By Liz Collin

MINNEAPOLIS (WCCO) – There is a fine line between selfies and self-absorption, but are we raising our kids to be narcissists? WCCO-TV found what experts say we should be teaching at home.

We found a group of teenagers at the Minneapolis Sculpture Garden and asked to see how many selfies they take. Three girls admitted to snapping at least 10 a day.

“I mean, you always take a selfie when you think you look cute,” Tamia said.

But do selfie sessions equate to narcissism? Dr. Katie Holter, a therapist at Minnetonka Counseling, cautions against the damage such a label can do.

“First, I think it’s important to understand what narcissism is,” Dr. Holter said.

She points out that narcissism is a personality trait on a spectrum where researchers have identified some key characteristics.

“They include things like arrogance, superficiality, feeling superior, being more prone to aggression, needing constant admiration,” she said.

Since it plays a part with our personality, Holter reminds us that our personalities develop into our 20s.

“As we age, we forget what it was like to be an adolescent or young adult,” Holter said.

Think back, and she says we were likely self-absorbed then, too.

“Our main goal is figuring out who we are and connecting specifically with our peers and our social group. That becomes our priority,” she said.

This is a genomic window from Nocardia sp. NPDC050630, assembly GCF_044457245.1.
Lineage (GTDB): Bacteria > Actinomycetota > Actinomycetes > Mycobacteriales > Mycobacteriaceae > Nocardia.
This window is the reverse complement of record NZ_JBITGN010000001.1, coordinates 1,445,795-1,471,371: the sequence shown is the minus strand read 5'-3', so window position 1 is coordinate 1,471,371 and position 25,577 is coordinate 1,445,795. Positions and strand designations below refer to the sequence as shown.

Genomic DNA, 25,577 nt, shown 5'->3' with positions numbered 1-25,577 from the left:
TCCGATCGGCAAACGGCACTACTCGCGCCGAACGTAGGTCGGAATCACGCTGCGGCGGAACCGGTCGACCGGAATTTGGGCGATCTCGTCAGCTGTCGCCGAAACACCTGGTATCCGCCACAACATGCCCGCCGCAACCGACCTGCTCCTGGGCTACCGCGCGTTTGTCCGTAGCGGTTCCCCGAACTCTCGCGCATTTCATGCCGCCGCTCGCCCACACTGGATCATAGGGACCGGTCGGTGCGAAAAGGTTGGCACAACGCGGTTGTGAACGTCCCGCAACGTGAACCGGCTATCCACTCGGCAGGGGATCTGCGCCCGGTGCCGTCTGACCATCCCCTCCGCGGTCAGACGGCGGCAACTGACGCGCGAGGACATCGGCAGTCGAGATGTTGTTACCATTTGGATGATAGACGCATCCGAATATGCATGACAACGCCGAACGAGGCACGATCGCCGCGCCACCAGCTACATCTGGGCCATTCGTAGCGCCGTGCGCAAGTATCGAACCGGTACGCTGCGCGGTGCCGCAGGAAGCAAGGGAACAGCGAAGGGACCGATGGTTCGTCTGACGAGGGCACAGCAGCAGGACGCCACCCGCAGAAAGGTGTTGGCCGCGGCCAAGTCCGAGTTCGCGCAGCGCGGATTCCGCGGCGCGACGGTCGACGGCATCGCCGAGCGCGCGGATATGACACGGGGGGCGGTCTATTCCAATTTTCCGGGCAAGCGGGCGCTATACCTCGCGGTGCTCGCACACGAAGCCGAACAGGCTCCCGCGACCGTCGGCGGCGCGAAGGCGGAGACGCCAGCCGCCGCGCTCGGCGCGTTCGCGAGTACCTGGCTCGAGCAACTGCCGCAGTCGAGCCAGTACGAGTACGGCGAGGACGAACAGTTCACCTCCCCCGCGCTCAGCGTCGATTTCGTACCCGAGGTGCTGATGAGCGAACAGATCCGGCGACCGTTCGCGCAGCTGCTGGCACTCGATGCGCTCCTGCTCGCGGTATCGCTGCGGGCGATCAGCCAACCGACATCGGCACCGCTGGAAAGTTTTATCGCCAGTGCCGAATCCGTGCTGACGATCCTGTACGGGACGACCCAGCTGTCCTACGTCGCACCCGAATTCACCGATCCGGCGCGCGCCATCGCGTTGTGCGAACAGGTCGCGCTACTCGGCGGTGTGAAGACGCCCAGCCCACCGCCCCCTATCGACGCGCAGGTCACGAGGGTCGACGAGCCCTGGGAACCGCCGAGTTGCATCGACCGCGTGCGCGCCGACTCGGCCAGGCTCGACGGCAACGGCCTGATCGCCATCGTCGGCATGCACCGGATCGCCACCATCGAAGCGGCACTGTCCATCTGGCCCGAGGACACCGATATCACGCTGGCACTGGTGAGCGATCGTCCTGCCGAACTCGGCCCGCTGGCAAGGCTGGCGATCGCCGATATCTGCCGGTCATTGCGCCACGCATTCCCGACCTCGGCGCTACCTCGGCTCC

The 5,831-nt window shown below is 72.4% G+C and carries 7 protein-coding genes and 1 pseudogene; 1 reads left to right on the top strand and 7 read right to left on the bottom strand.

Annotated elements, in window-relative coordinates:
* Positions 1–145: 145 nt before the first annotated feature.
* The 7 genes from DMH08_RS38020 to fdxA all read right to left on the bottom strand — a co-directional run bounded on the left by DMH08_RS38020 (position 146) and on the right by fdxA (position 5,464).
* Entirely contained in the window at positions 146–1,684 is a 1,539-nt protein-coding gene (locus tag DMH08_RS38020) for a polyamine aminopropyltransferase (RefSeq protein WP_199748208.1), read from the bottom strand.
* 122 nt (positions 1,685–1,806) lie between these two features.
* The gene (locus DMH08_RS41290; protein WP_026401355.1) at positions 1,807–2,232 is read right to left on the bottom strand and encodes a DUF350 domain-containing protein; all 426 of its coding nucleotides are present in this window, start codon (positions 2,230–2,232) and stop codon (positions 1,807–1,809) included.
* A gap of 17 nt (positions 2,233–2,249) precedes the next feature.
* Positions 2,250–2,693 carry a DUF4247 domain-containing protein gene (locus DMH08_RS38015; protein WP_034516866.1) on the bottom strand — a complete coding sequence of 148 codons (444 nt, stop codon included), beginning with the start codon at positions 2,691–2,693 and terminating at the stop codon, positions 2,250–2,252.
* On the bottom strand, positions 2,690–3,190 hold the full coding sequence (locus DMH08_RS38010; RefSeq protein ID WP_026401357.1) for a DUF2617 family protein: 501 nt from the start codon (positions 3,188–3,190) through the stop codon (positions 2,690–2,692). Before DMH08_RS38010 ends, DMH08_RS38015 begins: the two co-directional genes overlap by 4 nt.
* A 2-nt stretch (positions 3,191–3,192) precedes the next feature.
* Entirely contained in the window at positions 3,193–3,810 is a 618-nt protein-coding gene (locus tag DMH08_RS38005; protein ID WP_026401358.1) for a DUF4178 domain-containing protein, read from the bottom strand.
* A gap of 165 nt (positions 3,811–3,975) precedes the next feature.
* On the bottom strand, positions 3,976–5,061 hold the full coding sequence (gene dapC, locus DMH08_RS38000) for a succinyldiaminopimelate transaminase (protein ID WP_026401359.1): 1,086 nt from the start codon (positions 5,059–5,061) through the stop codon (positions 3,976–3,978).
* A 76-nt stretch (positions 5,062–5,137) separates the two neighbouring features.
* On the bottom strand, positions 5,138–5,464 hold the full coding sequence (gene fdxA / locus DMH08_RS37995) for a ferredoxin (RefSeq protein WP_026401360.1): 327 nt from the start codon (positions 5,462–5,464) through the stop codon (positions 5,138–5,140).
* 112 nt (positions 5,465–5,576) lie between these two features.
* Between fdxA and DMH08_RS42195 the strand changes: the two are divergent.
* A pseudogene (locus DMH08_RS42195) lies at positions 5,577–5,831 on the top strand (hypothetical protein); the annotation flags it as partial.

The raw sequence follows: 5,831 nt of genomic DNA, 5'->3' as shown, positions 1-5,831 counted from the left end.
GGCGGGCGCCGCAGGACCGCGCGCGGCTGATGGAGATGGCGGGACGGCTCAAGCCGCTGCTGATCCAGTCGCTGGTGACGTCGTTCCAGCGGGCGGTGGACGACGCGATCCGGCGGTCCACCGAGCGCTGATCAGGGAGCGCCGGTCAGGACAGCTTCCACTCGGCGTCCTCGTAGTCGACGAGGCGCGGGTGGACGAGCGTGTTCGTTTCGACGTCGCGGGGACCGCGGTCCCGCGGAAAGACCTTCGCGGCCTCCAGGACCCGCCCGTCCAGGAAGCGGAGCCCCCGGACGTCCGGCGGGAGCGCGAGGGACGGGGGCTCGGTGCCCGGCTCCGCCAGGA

What role does social media play? Holter says at this point, that’s up for debate. Research shows Snapchat, Instagram and Facebook don’t cause a narcissistic disorder, but those same studies suggest if someone already has it, these mediums make it worse.

“The one thing research is showing is individuals with narcissistic personality traits do use social media slightly different than others,” Holter said.

Narcissists may use it more, have a lot of followers and self-promote perhaps more than anything else. They take more selfies and wider body photos than others.

“But before you start scrolling through your Facebook friends or criticizing your own Facebook use, it’s important to note that that in and of itself is not an indication of narcissistic personality disorder traits,” Holter said.

Holter says the most telling narcissistic characteristic is the one that’s missing – empathy.

“Empathy is our ability to understand and experience the feelings of another person,” Holter said.

It’s what she says parents, teachers and coaches should focus on most – showing compassion for other people and flipping the lens to see what’s missing on the other side.

Holter says if people want to explore these areas in more depth, it’s best to contact a mental health provider. To learn more about narcissism and empathy, visit Minnetonka Counseling’s website.

Liz Collin